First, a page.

Bengals and Willie Anderson Part Ways

One name stood out among the 22 players the Bengals had to make transactions on to reach the NFL's regular season roster limit of 53: Willie Anderson. His release symbolizes the transition period the Bengals are entering this season, a period in which Marvin Lewis is emphasizing his motto for the year: "Now"

T.J. Houshmandzadeh knew Rudi Johnson wasn't his teammate any more as he walked in the players' parking lot at Paul Brown Stadium Saturday afternoon. He had to do a double take when he heard the next name.

Willie Anderson.

"What about him?" asked Houshmandzadeh.

Yes, Willie Anderson is no longer a Cincinnati Bengal. Not after Saturday when the Bengals released the player that had been the foundation of the franchise for the past 12 seasons. Anderson and Johnson were among the 22 moves the Bengals made in order to get their roster down to the NFL limit of 53 players. There are likely to be more moves Sunday after the team scans the waiver wires for players released by other teams.

The rule of thumb is: if a player is better than your No. 53 player go get him.

NFL teams are also able to solidify their practice squads of eight players this afternoon. But the releases of Anderson and Johnson, as well as 10-year veteran cornerback Deltha O'Neal, were the headlines of Saturday's cuts.

"Obviously the big news for (the media) is the waiving of three players who have logged significant playing time since I've been here, particularly in '05 and '06," said head coach Marvin Lewis. "The play fell off in '07 and we just haven't seen a lot of change thus far this year. It's kind of a hard decision to make but it is the decision we made at this point and we'll go forward."

The three players combined to earn six Pro Bowl berths the past five seasons, including four by Anderson. The man who had a streak of 116 consecutive starts at right tackle snapped last season when foot and knee injuries caught up with him had also been named first team All-Pro by the Associated Press the previous three straight seasons.

The Bengals asked Anderson on Friday to take a pay cut for this season. He was due to make $3.15 million as part of the contract extension he signed in 2006 that was to go through the 2011 season. He played in just seven games last season, however, with Stacy Andrews replacing him. The Bengals were so adamant about keeping Andrews that they tagged him as their franchise free agent, meaning they had to offer him a one-year contract worth the average salaries of the top five offensive linemen in the league, which was $7.455 million.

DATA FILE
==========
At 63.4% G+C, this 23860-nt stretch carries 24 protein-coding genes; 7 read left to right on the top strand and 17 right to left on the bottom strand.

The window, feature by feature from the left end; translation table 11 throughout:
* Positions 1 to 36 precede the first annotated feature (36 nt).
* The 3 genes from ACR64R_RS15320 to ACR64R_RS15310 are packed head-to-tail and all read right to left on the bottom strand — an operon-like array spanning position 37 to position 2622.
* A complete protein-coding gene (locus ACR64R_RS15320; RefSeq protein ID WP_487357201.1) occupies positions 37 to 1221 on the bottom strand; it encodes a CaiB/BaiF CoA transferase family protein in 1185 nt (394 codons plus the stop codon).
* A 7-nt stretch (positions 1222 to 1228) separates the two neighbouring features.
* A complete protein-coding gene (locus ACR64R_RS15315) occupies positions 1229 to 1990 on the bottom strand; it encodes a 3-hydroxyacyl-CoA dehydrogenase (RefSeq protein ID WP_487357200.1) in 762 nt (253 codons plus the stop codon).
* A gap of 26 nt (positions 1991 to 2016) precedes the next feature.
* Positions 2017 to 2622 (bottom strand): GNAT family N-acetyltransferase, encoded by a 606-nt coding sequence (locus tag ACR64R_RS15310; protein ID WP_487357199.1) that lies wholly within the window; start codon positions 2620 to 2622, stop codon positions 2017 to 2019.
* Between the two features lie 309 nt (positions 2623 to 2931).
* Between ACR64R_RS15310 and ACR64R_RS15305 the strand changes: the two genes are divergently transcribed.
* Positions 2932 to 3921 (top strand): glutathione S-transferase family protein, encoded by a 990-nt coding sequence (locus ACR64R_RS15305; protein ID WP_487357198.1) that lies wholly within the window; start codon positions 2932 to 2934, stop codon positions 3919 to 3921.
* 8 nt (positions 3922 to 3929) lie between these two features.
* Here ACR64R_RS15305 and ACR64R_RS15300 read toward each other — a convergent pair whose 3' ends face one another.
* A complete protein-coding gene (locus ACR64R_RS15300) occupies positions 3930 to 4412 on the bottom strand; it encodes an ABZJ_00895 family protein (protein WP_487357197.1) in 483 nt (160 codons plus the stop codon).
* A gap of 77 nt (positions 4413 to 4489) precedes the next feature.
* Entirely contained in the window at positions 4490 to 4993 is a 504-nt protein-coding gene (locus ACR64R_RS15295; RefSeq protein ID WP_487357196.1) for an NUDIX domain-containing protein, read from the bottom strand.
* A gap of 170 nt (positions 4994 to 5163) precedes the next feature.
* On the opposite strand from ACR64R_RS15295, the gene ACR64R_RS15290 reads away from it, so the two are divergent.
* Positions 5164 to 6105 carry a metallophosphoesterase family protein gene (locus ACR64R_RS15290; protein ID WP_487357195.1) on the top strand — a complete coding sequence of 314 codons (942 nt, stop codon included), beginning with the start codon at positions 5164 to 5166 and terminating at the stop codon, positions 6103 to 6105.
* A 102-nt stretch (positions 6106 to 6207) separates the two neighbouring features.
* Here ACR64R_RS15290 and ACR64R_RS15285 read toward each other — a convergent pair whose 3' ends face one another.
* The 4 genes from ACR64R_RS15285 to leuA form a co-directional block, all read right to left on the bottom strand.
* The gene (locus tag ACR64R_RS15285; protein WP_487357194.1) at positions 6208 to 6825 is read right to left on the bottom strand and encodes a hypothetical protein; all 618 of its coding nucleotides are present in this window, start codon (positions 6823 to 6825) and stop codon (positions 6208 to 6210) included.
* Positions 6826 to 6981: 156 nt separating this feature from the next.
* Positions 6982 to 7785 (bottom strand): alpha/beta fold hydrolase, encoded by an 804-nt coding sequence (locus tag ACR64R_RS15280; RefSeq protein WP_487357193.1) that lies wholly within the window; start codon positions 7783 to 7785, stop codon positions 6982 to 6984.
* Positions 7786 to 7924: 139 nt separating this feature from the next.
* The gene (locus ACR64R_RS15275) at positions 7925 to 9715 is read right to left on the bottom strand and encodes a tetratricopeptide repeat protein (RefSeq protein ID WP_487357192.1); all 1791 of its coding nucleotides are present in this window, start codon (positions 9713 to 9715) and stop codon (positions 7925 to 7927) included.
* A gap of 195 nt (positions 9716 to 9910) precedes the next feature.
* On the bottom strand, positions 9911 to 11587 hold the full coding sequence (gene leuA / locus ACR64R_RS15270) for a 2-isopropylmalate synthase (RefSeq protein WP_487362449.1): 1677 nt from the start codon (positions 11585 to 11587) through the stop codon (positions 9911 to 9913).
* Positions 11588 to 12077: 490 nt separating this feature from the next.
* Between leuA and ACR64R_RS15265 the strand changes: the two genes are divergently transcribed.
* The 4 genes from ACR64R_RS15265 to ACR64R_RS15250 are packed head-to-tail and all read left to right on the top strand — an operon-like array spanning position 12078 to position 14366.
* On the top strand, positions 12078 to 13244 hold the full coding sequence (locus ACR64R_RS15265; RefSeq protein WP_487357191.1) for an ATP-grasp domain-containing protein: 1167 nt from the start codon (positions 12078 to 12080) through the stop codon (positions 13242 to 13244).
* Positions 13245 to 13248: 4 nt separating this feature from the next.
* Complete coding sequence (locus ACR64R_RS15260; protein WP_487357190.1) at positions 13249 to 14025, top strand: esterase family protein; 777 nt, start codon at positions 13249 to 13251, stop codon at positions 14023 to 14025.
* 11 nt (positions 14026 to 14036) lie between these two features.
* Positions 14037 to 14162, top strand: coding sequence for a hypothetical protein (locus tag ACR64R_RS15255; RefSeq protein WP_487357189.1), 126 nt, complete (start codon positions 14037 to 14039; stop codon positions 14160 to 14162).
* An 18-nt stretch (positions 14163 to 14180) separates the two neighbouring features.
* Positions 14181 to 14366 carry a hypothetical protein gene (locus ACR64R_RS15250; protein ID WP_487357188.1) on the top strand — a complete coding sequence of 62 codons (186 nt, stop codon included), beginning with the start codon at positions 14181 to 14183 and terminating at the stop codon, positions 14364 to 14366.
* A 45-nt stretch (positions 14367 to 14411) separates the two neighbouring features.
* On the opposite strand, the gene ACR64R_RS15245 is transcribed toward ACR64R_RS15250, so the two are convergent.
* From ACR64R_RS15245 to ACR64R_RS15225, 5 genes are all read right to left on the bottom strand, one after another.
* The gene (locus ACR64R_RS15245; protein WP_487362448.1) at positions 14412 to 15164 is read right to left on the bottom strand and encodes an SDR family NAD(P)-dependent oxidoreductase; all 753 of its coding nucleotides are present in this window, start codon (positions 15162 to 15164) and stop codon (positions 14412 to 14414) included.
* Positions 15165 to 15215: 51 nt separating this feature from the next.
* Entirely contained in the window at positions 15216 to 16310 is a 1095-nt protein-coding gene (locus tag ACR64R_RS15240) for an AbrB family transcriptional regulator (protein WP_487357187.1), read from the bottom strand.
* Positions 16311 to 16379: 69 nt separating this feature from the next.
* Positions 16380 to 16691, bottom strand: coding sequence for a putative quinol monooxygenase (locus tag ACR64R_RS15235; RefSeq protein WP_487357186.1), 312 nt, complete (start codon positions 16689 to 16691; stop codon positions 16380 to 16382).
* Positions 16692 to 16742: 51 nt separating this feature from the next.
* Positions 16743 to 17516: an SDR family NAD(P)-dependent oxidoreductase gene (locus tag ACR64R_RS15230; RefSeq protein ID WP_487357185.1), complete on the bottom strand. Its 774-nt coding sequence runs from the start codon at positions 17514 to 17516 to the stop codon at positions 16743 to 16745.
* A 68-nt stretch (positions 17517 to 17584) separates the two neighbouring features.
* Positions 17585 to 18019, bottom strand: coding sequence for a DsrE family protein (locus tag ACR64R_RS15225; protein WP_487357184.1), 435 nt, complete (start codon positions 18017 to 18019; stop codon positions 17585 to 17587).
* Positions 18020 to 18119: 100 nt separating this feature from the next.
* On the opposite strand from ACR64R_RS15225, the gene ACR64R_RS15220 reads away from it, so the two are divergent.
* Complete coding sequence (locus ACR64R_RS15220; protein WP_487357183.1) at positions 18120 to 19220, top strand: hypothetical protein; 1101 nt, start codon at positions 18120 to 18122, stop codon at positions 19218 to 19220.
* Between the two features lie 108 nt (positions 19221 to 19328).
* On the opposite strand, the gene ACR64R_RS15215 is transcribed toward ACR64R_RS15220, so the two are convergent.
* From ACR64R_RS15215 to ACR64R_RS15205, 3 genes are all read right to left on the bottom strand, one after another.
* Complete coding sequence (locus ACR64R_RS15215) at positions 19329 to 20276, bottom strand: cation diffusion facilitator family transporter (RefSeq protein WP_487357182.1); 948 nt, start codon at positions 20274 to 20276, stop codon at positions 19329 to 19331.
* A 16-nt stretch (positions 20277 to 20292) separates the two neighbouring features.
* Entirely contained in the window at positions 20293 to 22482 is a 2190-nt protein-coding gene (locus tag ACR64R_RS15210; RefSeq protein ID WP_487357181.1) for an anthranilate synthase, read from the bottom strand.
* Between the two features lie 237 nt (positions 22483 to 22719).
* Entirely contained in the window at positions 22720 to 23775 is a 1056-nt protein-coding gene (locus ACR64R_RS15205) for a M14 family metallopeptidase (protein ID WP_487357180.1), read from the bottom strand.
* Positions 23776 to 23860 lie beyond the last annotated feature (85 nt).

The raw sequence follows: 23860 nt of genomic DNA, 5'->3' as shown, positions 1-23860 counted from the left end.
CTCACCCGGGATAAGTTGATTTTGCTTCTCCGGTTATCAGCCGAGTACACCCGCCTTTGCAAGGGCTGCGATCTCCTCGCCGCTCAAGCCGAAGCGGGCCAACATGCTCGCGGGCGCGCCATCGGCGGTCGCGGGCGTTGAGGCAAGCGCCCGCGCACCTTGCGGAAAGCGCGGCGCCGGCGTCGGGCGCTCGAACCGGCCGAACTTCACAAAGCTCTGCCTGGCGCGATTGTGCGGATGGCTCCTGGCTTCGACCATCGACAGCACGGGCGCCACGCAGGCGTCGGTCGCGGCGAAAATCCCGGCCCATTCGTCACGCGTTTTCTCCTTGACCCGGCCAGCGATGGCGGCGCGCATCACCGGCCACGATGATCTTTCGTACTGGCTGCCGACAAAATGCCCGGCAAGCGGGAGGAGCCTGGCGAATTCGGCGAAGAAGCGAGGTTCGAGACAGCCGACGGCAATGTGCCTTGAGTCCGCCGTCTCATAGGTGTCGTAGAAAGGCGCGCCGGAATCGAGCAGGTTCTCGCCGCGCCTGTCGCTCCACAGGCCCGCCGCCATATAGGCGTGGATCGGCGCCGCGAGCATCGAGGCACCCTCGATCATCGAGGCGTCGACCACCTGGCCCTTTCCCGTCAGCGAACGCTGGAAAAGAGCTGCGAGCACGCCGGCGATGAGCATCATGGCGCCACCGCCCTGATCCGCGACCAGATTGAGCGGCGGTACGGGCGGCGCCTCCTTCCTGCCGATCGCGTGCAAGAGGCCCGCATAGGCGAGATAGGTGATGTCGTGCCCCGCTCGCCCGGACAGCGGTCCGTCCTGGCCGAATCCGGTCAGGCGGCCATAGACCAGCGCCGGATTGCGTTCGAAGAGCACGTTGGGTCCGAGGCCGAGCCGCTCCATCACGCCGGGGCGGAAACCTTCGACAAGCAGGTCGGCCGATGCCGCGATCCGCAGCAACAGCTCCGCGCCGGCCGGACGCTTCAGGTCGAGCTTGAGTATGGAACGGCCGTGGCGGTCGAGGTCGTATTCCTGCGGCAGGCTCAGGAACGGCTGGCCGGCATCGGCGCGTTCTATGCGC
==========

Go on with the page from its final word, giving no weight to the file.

With Anderson gone, the Bengals are almost assuredly going to increase their efforts to re-sign Andrews to a long-term deal.

"I want everyone to understand and clearly know that this had nothing to do with my ability to play," Anderson told ""They weren't comfortable with two guys making big salaries at the same position."

Anderson did not play in the preseason finale at Indianapolis last Thursday because of issues he had with his footwear. He has specially made orthotics that weren't fitting him well. He was in Atlanta having new ones made when he got the call from the Bengals. Anderson and his agent sent the Bengals a counter offer but the team rejected it. That's when his days in Cincinnati came to an end.

"It was stressful trying to prove to people the last couple of years that I could still play, especially when every time you turned on the radio or TV or saw the paper it seemed like they were saying I was done," said Anderson. "That wore me out the last two years. The only thing I've wanted to do is play football at a high level and be a team leader.

"I'm not mad or bitter. I'm disappointed in the timing but I had 12 productive years with the Bengals."

Anderson wasn't sure he wanted to continue playing football in Cincinnati at the end of the 2002 season. The Bengals had finished 2-14 that season, the worst record in franchise history. Marvin Lewis was hired less than a month after the season ended. Anderson was rejuvenated and played a key role in helping the Bengals turn from NFL basement dwellers into a division winner in three seasons.

Even though the team has slipped back the past couple of seasons, Anderson's influence has been a big factor for the organization.

"Willie was a guy who had been here for a while, so when he spoke you would listen after a while," said Houshmandzadeh. "At first you'd be like "Ahh, Big Will be quiet" but he's been here for a while and I was telling him not too long ago that the more he talked the more I began to listen because what he was saying was true."

While Lewis attempted to keep Saturday's cuts as being part of the business of football, he did speak about not having Anderson on a personal level.

"He has been significant to me," said Lewis. "He has been significant to this organization, beyond me. We'll see what happens. It may not be over. We'll see where we're headed. It gives those guys the opportunity to see if there is some value around somewhere else, and look at that, which is fair, and go from there."

In the end the bottom line in the NFL is that a team has to make the decisions it best feels will help it win games. The Bengals haven't done that very well since going 11-5 in 2005 and reaching the playoffs.

"On Sunday when I have to put 45 guys up and running, you have to have some roles," said Lewis. "So we have to make sure the 53-man roster also reflects what's going to be up and active on Sundays."

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